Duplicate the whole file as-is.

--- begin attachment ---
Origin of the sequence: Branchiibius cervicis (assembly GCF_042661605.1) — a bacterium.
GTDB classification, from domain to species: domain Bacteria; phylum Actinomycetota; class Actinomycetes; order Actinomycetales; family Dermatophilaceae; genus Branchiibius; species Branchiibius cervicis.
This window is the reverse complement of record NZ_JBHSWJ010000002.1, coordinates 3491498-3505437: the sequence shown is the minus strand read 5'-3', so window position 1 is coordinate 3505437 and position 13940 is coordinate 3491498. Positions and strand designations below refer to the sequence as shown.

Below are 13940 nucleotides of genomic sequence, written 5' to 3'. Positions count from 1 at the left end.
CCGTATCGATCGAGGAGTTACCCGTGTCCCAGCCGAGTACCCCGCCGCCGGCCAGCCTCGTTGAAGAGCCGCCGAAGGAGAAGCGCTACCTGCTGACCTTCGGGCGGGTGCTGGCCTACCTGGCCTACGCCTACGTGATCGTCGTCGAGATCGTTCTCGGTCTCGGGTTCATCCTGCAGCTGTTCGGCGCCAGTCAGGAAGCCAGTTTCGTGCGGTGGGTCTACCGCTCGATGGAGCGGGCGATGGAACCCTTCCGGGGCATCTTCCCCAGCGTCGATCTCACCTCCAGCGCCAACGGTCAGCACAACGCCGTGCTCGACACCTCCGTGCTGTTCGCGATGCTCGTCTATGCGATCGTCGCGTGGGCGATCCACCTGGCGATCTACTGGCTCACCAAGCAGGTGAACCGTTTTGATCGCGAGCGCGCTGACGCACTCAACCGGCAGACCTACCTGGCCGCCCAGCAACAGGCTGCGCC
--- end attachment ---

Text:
Origin of the sequence: Branchiibius cervicis (assembly GCF_042661605.1) — a bacterium.
GTDB classification, from domain to species: domain Bacteria; phylum Actinomycetota; class Actinomycetes; order Actinomycetales; family Dermatophilaceae; genus Branchiibius; species Branchiibius cervicis.
This window is the reverse complement of record NZ_JBHSWJ010000002.1, coordinates 3491498-3505437: the sequence shown is the minus strand read 5'-3', so window position 1 is coordinate 3505437 and position 13940 is coordinate 3491498. Positions and strand designations below refer to the sequence as shown.

Below are 13940 nucleotides of genomic sequence, written 5' to 3'. Positions count from 1 at the left end.
CCGTATCGATCGAGGAGTTACCCGTGTCCCAGCCGAGTACCCCGCCGCCGGCCAGCCTCGTTGAAGAGCCGCCGAAGGAGAAGCGCTACCTGCTGACCTTCGGGCGGGTGCTGGCCTACCTGGCCTACGCCTACGTGATCGTCGTCGAGATCGTTCTCGGTCTCGGGTTCATCCTGCAGCTGTTCGGCGCCAGTCAGGAAGCCAGTTTCGTGCGGTGGGTCTACCGCTCGATGGAGCGGGCGATGGAACCCTTCCGGGGCATCTTCCCCAGCGTCGATCTCACCTCCAGCGCCAACGGTCAGCACAACGCCGTGCTCGACACCTCCGTGCTGTTCGCGATGCTCGTCTATGCGATCGTCGCGTGGGCGATCCACCTGGCGATCTACTGGCTCACCAAGCAGGTGAACCGTTTTGATCGCGAGCGCGCTGACGCACTCAACCGGCAGACCTACCTGGCCGCCCAGCAACAGGCTGCGCC